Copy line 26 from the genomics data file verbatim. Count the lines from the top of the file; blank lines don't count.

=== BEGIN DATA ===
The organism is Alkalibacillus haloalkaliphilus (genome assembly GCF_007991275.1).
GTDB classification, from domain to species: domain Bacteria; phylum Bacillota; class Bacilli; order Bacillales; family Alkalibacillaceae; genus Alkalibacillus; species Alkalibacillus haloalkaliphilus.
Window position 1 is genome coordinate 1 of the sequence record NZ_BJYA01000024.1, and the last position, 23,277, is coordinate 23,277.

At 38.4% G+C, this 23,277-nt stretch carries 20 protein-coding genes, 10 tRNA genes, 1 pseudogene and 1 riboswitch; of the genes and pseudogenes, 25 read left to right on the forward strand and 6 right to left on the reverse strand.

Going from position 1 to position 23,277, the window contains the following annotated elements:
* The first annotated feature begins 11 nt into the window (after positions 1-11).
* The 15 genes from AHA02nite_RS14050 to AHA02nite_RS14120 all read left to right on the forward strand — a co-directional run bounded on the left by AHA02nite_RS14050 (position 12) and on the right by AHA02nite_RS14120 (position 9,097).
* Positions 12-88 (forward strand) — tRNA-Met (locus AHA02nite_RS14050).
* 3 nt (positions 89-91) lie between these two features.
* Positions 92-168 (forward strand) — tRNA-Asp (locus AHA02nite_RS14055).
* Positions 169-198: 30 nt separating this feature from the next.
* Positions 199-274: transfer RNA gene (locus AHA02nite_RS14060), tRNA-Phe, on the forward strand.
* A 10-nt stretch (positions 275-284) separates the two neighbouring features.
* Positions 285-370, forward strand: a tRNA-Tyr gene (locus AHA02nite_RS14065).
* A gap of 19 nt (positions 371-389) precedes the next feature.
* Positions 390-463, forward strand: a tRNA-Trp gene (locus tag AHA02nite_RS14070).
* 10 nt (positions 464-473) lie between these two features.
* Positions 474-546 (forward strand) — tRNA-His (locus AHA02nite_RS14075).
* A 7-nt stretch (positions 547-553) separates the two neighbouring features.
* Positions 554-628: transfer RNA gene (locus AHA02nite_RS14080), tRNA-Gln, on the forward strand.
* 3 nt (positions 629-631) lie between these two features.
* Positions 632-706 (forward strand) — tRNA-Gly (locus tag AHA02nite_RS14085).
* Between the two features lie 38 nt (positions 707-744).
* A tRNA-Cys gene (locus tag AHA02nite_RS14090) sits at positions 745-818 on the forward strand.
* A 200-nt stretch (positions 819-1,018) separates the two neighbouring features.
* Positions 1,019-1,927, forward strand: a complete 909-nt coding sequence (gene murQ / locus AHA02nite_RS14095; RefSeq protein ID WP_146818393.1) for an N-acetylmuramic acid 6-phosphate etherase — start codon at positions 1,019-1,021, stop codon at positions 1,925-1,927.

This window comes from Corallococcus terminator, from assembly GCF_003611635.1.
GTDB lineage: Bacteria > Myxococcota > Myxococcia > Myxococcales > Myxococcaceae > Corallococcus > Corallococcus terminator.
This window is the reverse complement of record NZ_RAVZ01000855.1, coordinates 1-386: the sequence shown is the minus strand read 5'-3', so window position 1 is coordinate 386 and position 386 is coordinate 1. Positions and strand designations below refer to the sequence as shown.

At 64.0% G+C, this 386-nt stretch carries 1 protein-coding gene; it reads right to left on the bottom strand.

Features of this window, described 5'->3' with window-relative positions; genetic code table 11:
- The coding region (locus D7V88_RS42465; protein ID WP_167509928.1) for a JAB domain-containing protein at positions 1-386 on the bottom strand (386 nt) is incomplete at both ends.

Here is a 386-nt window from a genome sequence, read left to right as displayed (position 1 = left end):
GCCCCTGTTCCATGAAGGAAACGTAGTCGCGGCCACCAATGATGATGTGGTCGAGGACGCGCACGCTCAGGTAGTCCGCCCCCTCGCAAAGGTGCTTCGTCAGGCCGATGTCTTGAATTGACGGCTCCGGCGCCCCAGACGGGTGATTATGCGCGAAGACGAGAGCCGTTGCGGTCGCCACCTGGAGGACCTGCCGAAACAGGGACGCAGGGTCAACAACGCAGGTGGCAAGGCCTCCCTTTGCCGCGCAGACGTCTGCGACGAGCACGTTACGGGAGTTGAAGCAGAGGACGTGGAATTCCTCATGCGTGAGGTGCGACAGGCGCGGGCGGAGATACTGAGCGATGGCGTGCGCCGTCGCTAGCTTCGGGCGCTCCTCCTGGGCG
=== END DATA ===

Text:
* Positions 1,019-1,927, forward strand: a complete 909-nt coding sequence (gene murQ / locus AHA02nite_RS14095; RefSeq protein ID WP_146818393.1) for an N-acetylmuramic acid 6-phosphate etherase — start codon at positions 1,019-1,021, stop codon at positions 1,925-1,927.